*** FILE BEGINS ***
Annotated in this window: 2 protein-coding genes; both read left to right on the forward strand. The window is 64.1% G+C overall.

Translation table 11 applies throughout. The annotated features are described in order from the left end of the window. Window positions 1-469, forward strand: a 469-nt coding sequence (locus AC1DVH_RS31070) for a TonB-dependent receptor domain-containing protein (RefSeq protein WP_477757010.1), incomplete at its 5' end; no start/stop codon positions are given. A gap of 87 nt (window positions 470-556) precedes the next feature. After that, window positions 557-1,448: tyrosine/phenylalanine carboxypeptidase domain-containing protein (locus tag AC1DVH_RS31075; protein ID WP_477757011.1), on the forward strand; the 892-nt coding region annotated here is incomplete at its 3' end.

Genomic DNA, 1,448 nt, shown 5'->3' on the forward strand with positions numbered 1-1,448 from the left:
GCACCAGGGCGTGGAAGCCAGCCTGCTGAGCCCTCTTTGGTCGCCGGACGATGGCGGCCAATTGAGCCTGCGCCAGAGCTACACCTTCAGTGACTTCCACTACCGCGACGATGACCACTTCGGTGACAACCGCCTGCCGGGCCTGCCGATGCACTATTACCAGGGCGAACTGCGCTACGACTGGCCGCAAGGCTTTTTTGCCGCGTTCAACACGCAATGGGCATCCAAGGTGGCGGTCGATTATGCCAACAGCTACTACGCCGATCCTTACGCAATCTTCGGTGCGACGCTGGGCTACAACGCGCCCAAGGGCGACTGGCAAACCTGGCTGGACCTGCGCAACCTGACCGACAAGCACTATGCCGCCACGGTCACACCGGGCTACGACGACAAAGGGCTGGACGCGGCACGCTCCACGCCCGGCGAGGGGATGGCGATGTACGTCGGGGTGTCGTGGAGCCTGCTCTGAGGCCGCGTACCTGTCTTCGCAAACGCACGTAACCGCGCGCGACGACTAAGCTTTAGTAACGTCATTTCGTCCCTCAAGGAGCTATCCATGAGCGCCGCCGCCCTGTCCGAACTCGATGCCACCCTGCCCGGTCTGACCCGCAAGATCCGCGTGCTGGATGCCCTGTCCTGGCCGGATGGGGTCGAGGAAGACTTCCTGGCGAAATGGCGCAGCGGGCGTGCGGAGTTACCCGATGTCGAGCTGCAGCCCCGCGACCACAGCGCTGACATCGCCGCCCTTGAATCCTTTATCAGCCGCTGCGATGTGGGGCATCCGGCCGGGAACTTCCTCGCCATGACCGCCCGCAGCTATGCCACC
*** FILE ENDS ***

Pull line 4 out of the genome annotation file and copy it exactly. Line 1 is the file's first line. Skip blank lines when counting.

GCACCAGGGCGTGGAAGCCAGCCTGCTGAGCCCTCTTTGGTCGCCGGACGATGGCGGCCAATTGAGCCTGCGCCAGAGCTACACCTTCAGTGACTTCCACTACCGCGACGATGACCACTTCGGTGACAACCGCCTGCCGGGCCTGCCGATGCACTATTACCAGGGCGAACTGCGCTACGACTGGCCGCAAGGCTTTTTTGCCGCGTTCAACACGCAATGGGCATCCAAGGTGGCGGTCGATTATGCCAACAGCTACTACGCCGATCCTTACGCAATCTTCGGTGCGACGCTGGGCTACAACGCGCCCAAGGGCGACTGGCAAACCTGGCTGGACCTGCGCAACCTGACCGACAAGCACTATGCCGCCACGGTCACACCGGGCTACGACGACAAAGGGCTGGACGCGGCACGCTCCACGCCCGGCGAGGGGATGGCGATGTACGTCGGGGTGTCGTGGAGCCTGCTCTGAGGCCGCGTACCTGTCTTCGCAAACGCACGTAACCGCGCGCGACGACTAAGCTTTAGTAACGTCATTTCGTCCCTCAAGGAGCTATCCATGAGCGCCGCCGCCCTGTCCGAACTCGATGCCACCCTGCCCGGTCTGACCCGCAAGATCCGCGTGCTGGATGCCCTGTCCTGGCCGGATGGGGTCGAGGAAGACTTCCTGGCGAAATGGCGCAGCGGGCGTGCGGAGTTACCCGATGTCGAGCTGCAGCCCCGCGACCACAGCGCTGACATCGCCGCCCTTGAATCCTTTATCAGCCGCTGCGATGTGGGGCATCCGGCCGGGAACTTCCTCGCCATGACCGCCCGCAGCTATGCCACC